When Ananias heard God tell him to go to Paul and heal him in Damascus, he went on and risked his life to do such. How often does God speak to us and our fears, desires for comfort and safety, and our own ego question and rationalize away the still small voice of God?

Friday, April 12, 2013

This is Important

from google images
With a riveting fascination God watches the ant carry its crumb up and over grass and sticks. When every bulb grows up and finally breaks through the soil a host of angels sings Alleluia! Every little blossom and bloom of leaf on a tree is counted and painted carefully with the light of God’s paint brush. Every time a chicken lays an egg and clucks her song of its arrival, it is taped and replayed again and again in the heart of God. With every breath of God we feel the tide come in and go out again. And with every sunrise God shouts out to all that forgiveness is going to be flooding the planet again. With every day a tree stands still and waits patiently as birds live and breed in her limbs, God holds it gently like a precious and delicate treasure.
 
So often, I come to church with great sorrow or worries. I listen for God and cry out in my confusion. So often I feel so unworthy and undeserving of the many blessings that  surround me. “Why would God want to listen to my endless concerns and needs,” I feel. There are so many more deserving people, people in more pain or need than I could ever imagine.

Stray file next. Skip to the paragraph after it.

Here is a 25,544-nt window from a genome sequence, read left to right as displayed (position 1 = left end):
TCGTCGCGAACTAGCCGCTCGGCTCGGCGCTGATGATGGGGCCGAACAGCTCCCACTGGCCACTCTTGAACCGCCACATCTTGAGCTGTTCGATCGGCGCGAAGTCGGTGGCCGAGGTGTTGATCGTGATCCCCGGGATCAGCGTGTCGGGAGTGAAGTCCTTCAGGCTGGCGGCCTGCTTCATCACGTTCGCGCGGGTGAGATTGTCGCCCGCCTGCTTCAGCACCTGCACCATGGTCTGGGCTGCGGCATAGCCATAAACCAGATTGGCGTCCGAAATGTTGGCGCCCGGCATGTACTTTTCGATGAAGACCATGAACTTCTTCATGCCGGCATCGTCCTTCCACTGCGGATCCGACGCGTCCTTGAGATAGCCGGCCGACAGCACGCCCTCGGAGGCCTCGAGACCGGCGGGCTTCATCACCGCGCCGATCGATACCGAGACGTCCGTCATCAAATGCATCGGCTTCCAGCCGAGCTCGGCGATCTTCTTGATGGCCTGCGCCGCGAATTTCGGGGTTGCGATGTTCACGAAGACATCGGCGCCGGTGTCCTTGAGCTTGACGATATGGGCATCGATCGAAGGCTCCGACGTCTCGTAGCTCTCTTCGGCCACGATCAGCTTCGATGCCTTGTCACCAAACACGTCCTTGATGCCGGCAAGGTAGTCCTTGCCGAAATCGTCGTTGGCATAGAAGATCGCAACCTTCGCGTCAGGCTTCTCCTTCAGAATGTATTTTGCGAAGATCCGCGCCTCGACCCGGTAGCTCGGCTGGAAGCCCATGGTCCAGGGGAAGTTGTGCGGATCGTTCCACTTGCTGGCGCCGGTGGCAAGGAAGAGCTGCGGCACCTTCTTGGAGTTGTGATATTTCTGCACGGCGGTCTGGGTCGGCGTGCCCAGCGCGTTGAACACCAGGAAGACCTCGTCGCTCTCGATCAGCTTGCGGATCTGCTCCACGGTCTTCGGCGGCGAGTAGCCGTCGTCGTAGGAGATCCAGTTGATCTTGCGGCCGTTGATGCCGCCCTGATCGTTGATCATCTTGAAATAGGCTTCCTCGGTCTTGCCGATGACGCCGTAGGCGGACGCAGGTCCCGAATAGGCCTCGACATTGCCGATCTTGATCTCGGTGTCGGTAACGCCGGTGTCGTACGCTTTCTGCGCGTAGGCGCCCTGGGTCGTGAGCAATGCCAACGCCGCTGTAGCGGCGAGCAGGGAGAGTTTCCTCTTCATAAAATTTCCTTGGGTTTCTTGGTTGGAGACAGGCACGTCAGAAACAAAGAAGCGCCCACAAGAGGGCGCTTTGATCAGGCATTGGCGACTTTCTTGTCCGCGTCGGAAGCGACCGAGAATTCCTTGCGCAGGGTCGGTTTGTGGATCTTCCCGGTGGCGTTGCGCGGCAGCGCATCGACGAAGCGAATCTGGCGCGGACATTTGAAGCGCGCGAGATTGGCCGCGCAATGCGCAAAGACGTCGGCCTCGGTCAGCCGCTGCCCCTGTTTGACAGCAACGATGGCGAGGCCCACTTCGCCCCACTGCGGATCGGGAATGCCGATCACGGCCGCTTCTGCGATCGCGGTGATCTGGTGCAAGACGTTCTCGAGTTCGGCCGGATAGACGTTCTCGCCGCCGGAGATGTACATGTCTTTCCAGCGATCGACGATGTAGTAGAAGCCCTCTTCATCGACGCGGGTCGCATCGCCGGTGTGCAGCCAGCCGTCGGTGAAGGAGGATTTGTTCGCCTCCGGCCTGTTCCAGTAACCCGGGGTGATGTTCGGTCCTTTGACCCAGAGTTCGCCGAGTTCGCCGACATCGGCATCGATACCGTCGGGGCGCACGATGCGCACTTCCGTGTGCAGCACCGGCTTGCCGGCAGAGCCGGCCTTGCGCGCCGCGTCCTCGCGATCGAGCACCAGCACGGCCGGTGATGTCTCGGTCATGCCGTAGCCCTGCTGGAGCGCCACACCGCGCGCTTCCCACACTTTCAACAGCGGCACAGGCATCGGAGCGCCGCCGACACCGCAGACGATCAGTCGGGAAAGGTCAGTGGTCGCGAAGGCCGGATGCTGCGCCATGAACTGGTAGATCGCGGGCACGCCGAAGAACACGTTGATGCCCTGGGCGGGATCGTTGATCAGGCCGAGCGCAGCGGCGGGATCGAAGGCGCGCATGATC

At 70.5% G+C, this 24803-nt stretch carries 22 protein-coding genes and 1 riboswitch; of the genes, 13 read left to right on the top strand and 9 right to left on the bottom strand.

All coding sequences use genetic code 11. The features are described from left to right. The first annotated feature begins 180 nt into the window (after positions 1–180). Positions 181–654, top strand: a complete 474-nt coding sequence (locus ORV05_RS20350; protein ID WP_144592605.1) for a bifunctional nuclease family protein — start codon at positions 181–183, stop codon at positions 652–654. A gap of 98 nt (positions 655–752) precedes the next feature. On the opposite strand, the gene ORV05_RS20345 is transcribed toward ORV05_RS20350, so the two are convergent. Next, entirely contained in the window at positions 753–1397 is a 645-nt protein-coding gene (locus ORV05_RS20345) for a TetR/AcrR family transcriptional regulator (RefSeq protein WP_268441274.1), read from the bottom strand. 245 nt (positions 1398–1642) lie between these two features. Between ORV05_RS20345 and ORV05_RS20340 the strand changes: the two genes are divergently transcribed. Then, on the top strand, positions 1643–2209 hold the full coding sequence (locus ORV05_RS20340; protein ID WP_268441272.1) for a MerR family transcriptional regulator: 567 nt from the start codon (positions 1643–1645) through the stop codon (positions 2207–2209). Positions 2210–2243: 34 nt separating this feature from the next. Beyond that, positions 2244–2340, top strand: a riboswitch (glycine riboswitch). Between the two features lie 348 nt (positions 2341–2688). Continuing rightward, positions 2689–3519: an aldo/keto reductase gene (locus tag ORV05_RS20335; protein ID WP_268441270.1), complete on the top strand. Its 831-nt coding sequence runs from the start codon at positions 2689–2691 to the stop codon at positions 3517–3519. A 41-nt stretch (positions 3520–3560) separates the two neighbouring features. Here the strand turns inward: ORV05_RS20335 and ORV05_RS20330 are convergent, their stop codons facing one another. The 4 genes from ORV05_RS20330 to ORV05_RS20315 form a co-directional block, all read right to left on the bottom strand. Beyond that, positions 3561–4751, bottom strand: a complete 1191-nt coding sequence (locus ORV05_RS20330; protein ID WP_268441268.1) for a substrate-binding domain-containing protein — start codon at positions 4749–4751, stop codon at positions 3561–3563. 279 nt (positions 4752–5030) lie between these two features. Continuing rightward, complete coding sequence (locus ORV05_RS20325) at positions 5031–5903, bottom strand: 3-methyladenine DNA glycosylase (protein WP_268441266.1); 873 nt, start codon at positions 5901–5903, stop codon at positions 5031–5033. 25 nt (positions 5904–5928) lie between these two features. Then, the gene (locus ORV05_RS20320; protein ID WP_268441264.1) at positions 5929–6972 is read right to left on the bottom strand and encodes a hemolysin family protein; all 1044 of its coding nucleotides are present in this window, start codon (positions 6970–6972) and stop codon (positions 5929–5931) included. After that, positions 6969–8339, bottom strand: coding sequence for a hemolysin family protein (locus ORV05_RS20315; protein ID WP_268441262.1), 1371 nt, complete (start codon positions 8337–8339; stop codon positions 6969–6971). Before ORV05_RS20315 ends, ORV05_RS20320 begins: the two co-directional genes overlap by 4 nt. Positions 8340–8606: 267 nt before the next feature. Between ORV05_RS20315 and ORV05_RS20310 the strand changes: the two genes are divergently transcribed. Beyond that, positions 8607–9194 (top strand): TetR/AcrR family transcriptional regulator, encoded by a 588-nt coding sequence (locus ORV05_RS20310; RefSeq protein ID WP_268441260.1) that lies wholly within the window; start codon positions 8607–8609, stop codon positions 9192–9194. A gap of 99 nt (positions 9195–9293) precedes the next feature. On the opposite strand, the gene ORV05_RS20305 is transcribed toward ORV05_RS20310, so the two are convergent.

How deeply arrogant it is to feel so special that I would be so undeserving. For a God who counts every tap a young chick makes upon its egg as it breaks its way out in life, who pauses every time I blink, and who stares intently on each rock upon the shore – watching it slowly move and change over the eons of its life; for such a God my thoughts and your thoughts are flowers upon the table, and our longings are the paintings upon Her walls.
 
We are important, we are crucial and everything around us is intricately interwoven into this rapt attention of God’s love. To think that we know or understand more than even an introduction into the volumes of God’s love is ridiculous. Again and again, the desires within us keep us from hearing the endless chatter of God, closing all the windows in order to dim the bird’s songs of joy in response to the jokes God keeps telling them.
 
If I will not dance, God will give me a song. If I will not sing, God will show me something beautiful. If I will not smile, God will simply hold me – and gently with the utmost respect and patience.

Fogged In Treasure


phot from google images